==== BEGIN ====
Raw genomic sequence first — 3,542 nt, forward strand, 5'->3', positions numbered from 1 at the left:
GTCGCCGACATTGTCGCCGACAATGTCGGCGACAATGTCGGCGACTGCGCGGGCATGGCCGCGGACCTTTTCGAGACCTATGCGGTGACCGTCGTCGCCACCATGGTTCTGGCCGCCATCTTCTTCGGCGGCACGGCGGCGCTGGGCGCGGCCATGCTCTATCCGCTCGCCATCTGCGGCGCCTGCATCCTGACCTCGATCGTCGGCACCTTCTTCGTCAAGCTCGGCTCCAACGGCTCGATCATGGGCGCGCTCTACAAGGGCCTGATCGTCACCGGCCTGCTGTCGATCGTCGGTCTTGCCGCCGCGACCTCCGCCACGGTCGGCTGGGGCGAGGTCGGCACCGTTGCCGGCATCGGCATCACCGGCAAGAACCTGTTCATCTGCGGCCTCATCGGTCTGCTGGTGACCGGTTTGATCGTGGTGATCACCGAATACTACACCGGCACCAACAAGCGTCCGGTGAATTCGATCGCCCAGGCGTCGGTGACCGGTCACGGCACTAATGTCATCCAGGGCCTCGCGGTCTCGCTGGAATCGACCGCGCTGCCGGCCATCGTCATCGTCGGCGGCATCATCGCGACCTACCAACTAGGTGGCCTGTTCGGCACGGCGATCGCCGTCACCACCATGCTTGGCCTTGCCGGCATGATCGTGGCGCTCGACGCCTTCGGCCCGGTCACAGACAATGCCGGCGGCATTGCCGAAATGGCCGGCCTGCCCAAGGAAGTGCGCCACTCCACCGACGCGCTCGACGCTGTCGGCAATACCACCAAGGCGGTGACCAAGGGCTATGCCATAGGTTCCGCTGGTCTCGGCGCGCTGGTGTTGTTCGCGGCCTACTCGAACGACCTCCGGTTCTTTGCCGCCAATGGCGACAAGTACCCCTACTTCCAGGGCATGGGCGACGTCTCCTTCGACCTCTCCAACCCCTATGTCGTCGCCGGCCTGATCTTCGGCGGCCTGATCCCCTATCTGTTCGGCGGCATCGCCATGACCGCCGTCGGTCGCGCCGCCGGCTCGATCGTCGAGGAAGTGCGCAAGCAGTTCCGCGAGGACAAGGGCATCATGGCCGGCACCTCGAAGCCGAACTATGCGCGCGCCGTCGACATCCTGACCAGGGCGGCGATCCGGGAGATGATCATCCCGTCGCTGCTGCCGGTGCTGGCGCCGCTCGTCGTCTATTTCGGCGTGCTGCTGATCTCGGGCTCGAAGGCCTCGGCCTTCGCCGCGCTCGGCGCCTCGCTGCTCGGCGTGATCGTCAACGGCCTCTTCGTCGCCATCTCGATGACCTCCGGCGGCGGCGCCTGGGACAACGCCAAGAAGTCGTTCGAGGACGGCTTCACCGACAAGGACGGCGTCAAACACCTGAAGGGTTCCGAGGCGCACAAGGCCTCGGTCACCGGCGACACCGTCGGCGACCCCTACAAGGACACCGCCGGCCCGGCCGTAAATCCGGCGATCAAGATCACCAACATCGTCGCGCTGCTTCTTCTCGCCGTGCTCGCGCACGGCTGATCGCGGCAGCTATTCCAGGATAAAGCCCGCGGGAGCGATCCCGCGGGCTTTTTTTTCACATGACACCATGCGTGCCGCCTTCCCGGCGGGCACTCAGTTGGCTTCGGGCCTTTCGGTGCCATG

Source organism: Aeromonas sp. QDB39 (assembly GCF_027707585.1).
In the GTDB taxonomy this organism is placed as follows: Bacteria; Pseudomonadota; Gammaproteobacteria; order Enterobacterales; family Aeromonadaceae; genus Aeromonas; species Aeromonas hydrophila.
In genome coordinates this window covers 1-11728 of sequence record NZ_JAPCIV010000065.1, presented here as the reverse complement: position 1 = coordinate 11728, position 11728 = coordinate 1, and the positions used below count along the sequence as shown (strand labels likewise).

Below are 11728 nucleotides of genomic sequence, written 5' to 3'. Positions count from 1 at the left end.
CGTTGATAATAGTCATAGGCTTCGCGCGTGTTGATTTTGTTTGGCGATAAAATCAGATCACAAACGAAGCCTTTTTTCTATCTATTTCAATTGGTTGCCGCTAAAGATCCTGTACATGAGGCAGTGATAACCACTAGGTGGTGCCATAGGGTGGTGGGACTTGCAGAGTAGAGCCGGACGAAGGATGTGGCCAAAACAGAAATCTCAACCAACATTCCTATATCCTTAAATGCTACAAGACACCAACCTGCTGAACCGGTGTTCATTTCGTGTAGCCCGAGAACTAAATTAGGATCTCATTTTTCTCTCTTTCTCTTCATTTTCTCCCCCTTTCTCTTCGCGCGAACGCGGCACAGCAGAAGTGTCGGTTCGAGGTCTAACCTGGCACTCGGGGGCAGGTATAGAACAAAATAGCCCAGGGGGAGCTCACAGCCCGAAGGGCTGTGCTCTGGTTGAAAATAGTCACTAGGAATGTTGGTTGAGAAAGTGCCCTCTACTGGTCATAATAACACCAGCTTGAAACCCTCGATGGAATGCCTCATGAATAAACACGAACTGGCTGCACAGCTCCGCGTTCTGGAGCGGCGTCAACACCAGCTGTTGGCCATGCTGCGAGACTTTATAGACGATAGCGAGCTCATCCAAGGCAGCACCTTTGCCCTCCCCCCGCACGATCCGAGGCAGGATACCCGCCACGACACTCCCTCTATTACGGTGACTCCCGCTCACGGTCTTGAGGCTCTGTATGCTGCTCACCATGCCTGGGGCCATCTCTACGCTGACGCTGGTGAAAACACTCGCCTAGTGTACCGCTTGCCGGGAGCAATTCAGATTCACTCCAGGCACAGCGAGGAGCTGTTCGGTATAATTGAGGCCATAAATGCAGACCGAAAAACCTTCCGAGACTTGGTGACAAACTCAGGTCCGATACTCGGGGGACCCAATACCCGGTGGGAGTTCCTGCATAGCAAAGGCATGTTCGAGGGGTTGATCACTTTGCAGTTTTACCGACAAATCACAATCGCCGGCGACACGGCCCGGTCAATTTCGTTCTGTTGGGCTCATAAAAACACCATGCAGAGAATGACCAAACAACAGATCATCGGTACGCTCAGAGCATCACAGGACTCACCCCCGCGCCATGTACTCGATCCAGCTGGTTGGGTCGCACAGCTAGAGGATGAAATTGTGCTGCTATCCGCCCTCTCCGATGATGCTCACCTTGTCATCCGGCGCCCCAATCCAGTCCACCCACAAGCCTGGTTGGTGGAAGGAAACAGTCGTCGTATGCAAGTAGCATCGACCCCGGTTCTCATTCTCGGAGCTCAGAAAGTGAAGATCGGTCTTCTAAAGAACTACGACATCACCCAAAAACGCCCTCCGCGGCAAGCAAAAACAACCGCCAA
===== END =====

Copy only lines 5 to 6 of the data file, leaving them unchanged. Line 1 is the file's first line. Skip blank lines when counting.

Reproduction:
In genome coordinates this window covers 1-11728 of sequence record NZ_JAPCIV010000065.1, presented here as the reverse complement: position 1 = coordinate 11728, position 11728 = coordinate 1, and the positions used below count along the sequence as shown (strand labels likewise).

Below are 11728 nucleotides of genomic sequence, written 5' to 3'. Positions count from 1 at the left end.